The drought in California increasingly appears to be an introduction to a new way of life. Personally, I’ve shifted from hope and trust for lots of rain this winter (with rumors of El Niño on its way), to the numbing realization that this is likely to be the foretaste of much worse to come. While I’ve always loved the beauty of southwestern desert landscapes with their red and brown hues and the exquisite character of the plants that thrive in such climates, I’ve also felt the barrenness of it. Many who study climate and water are warning us that this is likely the future of our area, and most of central and southern California. Such a contrast to the abundance that we have enjoyed in San Luis Obispo County and the central coast with year-round growing seasons, seasonally green hills, and a climate that will grow just about anything. It is sad to think that it might be going away. For some, it’s a tragedy.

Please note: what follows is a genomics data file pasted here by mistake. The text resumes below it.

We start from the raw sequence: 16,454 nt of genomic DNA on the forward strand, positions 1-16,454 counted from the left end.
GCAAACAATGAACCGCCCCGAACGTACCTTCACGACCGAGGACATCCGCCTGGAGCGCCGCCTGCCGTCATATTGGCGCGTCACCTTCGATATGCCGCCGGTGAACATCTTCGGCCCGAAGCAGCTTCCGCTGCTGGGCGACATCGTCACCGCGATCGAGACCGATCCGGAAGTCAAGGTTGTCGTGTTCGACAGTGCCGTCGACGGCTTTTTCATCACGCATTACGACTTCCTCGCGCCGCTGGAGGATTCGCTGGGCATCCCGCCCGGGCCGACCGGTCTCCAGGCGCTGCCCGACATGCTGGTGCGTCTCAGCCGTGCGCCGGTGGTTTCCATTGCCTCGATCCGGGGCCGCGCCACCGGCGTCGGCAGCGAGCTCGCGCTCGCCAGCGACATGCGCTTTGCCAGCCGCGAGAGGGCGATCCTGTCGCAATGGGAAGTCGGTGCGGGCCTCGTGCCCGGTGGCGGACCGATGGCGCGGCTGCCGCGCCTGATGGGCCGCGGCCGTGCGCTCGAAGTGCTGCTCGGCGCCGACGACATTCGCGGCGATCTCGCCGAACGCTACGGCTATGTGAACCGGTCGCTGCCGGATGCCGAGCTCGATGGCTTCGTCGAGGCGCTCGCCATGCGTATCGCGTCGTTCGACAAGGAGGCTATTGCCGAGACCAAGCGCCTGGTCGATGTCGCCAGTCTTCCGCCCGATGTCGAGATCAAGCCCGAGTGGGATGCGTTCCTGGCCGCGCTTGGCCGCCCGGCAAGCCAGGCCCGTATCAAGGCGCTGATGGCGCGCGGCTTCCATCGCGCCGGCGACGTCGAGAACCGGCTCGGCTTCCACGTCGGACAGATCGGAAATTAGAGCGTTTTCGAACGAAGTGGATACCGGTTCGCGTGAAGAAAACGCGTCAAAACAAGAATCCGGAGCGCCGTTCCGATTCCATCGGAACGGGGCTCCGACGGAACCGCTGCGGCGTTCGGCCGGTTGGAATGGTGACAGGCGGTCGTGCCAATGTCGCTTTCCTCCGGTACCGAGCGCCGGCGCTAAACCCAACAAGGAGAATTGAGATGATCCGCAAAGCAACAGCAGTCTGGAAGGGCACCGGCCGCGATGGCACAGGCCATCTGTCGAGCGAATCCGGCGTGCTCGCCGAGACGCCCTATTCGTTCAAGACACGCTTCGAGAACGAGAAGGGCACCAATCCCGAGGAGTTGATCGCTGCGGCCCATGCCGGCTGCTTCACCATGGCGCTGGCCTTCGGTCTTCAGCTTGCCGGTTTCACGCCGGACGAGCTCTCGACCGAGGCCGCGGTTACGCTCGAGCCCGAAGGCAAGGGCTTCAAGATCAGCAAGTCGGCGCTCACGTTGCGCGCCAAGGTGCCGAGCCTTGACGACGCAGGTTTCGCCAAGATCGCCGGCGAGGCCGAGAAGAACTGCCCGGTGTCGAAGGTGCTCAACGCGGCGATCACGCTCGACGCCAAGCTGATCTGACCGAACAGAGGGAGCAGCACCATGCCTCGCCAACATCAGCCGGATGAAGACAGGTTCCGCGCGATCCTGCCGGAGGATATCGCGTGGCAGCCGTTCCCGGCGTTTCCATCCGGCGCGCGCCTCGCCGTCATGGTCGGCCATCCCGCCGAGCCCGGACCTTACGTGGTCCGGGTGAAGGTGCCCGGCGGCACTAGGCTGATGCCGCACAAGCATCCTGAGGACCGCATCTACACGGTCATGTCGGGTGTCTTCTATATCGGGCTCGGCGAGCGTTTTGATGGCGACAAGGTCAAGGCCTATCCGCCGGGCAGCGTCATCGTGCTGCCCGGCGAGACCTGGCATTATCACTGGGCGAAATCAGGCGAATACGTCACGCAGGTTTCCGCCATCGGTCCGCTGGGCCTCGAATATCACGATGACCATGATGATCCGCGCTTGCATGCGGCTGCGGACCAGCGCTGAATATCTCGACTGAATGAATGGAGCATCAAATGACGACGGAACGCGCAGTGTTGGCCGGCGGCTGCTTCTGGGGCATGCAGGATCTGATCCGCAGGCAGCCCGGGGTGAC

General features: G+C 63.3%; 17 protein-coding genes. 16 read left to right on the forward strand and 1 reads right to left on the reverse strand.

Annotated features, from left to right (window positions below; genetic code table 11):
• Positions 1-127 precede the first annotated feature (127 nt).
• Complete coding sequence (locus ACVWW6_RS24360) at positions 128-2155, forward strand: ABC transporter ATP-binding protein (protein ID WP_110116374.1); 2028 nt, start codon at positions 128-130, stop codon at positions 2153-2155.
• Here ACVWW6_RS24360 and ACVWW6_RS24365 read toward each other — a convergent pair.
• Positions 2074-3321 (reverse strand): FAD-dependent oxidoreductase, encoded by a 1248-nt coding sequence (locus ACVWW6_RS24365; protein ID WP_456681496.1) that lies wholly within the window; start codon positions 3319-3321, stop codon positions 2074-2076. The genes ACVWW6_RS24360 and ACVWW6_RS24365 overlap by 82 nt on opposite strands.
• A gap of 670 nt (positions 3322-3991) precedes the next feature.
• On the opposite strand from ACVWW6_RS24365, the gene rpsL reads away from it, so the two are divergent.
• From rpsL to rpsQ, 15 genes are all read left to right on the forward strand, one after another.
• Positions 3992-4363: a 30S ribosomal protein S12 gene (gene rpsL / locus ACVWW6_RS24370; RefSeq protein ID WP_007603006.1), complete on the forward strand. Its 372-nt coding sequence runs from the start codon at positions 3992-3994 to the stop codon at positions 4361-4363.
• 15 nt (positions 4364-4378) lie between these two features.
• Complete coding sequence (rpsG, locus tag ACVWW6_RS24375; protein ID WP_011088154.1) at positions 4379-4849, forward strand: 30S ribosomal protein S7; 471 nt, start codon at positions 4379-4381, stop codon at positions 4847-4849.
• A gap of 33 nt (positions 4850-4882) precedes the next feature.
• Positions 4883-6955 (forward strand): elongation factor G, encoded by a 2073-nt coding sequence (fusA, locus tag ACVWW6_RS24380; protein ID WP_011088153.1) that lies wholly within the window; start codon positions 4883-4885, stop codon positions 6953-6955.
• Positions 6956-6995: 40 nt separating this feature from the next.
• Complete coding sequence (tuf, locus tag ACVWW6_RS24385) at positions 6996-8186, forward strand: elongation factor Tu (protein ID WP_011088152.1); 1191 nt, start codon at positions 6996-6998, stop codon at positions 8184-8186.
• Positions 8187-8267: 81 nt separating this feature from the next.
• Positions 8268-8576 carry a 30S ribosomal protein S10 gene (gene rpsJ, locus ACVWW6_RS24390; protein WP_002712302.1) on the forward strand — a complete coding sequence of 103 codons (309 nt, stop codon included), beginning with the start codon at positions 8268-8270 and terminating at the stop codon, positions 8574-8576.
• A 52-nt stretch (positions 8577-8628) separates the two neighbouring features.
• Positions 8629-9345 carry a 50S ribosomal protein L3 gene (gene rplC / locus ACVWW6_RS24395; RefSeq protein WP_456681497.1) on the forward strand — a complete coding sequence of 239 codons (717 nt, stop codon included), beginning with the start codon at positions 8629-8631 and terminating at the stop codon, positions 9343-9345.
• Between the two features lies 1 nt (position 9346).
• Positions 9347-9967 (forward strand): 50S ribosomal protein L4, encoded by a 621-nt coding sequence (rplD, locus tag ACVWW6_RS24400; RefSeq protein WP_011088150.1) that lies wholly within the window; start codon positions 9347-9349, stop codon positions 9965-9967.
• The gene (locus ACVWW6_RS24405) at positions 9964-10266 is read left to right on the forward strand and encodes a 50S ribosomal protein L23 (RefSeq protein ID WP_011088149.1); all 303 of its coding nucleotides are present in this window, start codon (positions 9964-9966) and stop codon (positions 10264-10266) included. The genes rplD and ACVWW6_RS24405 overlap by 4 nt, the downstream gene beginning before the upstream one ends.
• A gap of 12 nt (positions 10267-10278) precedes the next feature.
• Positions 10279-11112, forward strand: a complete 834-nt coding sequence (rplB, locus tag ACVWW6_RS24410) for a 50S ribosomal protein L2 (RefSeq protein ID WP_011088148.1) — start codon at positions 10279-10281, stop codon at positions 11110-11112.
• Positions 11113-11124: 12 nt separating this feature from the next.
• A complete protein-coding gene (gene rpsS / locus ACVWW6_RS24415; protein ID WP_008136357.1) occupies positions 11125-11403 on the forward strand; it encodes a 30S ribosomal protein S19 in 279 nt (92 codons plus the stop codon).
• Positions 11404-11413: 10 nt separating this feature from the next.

It’s easy for us to place blame, take sides, and go to battle over decreasing water resources, but that would only make matters worse. Economic interests are at stake here, of course, from a home owner whose well runs dry to huge industries, especially in farming and wine. We need to seize the opportunity to remember that adversity can be the cause of division and conflict, or the impetus for a stronger community spirit of creativity, sacrifice, cooperation, and kindness that leads to fairness among competing interests and appropriate access for all to increasingly limited resources. Indeed, we are in this together, and it appears that Mother Nature is inviting us to learn how to be a stronger and healthier community if we work together. This line of thinking is a core value of the Food Bank Coalition. You will see how the drought is affecting our services to the community in our edition of the newsletter sent today.